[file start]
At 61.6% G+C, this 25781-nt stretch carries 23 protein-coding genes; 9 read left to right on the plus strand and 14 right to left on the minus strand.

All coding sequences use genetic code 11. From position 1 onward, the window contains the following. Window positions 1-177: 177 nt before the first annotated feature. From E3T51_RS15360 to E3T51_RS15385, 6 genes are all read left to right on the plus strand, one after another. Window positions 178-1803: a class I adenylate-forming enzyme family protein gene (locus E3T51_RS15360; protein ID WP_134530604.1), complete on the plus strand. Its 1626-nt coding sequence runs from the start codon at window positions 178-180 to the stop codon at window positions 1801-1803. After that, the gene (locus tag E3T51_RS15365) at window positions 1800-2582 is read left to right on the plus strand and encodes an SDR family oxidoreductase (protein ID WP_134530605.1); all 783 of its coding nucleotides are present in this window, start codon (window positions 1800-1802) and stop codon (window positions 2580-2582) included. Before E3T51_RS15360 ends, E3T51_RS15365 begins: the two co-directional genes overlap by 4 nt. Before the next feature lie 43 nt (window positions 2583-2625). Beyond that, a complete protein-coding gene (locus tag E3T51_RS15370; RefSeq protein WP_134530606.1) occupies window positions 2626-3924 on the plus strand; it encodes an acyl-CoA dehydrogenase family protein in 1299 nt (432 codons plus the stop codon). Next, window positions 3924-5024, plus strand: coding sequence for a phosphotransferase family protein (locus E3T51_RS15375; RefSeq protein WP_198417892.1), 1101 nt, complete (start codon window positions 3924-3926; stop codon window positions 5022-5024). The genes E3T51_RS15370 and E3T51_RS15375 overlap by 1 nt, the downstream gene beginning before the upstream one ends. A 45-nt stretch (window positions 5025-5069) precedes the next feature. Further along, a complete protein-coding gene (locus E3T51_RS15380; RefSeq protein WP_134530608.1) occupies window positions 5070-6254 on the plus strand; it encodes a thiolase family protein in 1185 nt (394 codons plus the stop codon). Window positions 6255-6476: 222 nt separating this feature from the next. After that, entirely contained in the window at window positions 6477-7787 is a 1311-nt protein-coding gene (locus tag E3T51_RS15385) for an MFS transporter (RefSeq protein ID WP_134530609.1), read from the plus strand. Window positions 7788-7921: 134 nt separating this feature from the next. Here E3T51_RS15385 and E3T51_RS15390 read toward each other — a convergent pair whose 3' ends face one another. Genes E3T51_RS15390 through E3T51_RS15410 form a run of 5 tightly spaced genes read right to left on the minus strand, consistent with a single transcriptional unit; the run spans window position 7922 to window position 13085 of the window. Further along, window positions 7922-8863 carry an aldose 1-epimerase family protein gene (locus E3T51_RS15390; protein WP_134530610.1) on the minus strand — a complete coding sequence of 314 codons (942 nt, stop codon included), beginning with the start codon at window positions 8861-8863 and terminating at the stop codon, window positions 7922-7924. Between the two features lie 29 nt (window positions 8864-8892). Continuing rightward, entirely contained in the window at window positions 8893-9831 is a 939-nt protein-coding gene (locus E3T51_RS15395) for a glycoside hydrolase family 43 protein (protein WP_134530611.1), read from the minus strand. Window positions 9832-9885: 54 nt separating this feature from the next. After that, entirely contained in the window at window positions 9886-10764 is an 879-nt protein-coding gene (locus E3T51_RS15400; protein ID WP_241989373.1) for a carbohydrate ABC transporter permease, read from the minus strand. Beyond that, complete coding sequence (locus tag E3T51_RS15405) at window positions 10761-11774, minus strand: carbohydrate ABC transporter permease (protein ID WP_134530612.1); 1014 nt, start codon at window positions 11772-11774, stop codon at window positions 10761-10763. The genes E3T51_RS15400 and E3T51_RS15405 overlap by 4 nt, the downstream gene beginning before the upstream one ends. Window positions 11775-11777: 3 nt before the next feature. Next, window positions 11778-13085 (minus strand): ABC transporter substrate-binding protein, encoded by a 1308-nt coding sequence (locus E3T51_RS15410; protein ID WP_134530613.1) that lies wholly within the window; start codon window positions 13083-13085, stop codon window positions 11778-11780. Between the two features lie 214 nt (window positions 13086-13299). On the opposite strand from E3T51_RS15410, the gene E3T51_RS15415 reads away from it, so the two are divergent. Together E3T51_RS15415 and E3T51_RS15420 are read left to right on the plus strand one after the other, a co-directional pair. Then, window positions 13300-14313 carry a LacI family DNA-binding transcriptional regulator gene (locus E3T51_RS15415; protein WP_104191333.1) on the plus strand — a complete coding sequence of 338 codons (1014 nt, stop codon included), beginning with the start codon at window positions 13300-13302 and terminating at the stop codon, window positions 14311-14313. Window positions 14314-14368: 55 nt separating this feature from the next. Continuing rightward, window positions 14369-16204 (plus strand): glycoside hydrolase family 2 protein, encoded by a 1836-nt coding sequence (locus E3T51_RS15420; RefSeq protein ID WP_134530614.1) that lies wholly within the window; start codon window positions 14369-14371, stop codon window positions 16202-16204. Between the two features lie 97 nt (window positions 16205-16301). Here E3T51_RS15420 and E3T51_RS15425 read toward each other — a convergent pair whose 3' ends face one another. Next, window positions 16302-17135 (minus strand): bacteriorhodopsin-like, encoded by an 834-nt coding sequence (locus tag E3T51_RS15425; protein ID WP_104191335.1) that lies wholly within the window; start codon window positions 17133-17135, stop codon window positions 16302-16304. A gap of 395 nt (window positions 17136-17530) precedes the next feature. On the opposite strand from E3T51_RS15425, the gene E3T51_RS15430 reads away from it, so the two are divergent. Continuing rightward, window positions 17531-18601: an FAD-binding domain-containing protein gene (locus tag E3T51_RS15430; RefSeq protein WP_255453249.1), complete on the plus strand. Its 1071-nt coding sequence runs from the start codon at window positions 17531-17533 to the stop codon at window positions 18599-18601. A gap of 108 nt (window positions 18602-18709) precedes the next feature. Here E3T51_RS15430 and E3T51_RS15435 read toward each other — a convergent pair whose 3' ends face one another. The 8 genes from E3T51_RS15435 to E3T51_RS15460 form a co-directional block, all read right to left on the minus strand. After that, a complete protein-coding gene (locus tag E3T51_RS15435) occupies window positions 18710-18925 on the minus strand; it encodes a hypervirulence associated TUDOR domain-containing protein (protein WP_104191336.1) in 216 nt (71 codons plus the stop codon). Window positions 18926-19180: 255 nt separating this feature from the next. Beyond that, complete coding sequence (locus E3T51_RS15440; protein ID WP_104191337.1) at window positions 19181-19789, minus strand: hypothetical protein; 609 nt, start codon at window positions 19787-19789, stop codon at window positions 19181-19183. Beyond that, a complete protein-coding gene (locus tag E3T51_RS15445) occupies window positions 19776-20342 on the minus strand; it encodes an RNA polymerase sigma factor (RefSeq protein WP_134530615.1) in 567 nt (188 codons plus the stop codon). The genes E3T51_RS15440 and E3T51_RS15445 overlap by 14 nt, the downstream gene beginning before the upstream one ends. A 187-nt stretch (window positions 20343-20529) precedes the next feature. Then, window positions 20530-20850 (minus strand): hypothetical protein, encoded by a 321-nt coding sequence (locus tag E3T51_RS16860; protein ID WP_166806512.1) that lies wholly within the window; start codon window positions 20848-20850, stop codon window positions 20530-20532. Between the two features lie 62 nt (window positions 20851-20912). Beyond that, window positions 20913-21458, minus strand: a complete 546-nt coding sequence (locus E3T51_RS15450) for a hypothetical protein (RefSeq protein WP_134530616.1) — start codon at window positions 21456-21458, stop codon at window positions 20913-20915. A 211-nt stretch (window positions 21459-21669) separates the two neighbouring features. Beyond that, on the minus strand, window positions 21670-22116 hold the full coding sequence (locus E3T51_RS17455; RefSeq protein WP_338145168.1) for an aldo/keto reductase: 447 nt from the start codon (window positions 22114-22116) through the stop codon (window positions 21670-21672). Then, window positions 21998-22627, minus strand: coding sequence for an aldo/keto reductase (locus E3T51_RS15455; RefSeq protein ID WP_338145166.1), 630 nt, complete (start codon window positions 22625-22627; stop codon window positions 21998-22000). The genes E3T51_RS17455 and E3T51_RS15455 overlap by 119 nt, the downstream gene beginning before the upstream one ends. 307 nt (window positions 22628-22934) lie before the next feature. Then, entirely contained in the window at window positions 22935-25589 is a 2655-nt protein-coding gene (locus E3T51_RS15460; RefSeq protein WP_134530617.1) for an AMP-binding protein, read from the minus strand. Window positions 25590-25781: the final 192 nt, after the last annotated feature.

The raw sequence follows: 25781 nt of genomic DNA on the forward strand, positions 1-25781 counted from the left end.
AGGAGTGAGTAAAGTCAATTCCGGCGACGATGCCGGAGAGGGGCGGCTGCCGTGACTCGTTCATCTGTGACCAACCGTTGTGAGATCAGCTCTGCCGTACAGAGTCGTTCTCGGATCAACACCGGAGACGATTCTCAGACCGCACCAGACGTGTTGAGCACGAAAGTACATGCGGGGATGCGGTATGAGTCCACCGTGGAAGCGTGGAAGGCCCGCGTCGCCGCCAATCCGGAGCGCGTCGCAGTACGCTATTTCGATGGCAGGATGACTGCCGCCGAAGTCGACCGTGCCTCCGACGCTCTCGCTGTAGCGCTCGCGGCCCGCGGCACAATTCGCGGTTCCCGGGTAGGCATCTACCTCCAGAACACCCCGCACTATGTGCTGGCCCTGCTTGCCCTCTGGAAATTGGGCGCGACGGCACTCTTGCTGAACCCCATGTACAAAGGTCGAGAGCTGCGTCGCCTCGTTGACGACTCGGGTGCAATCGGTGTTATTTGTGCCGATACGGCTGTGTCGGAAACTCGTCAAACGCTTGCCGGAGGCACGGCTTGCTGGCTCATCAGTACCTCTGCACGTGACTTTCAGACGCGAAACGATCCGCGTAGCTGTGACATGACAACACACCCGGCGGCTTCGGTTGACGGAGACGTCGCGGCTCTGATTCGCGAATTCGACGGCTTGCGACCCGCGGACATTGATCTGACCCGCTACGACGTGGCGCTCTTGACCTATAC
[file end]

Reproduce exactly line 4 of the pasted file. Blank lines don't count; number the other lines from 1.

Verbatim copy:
AGGAGTGAGTAAAGTCAATTCCGGCGACGATGCCGGAGAGGGGCGGCTGCCGTGACTCGTTCATCTGTGACCAACCGTTGTGAGATCAGCTCTGCCGTACAGAGTCGTTCTCGGATCAACACCGGAGACGATTCTCAGACCGCACCAGACGTGTTGAGCACGAAAGTACATGCGGGGATGCGGTATGAGTCCACCGTGGAAGCGTGGAAGGCCCGCGTCGCCGCCAATCCGGAGCGCGTCGCAGTACGCTATTTCGATGGCAGGATGACTGCCGCCGAAGTCGACCGTGCCTCCGACGCTCTCGCTGTAGCGCTCGCGGCCCGCGGCACAATTCGCGGTTCCCGGGTAGGCATCTACCTCCAGAACACCCCGCACTATGTGCTGGCCCTGCTTGCCCTCTGGAAATTGGGCGCGACGGCACTCTTGCTGAACCCCATGTACAAAGGTCGAGAGCTGCGTCGCCTCGTTGACGACTCGGGTGCAATCGGTGTTATTTGTGCCGATACGGCTGTGTCGGAAACTCGTCAAACGCTTGCCGGAGGCACGGCTTGCTGGCTCATCAGTACCTCTGCACGTGACTTTCAGACGCGAAACGATCCGCGTAGCTGTGACATGACAACACACCCGGCGGCTTCGGTTGACGGAGACGTCGCGGCTCTGATTCGCGAATTCGACGGCTTGCGACCCGCGGACATTGATCTGACCCGCTACGACGTGGCGCTCTTGACCTATAC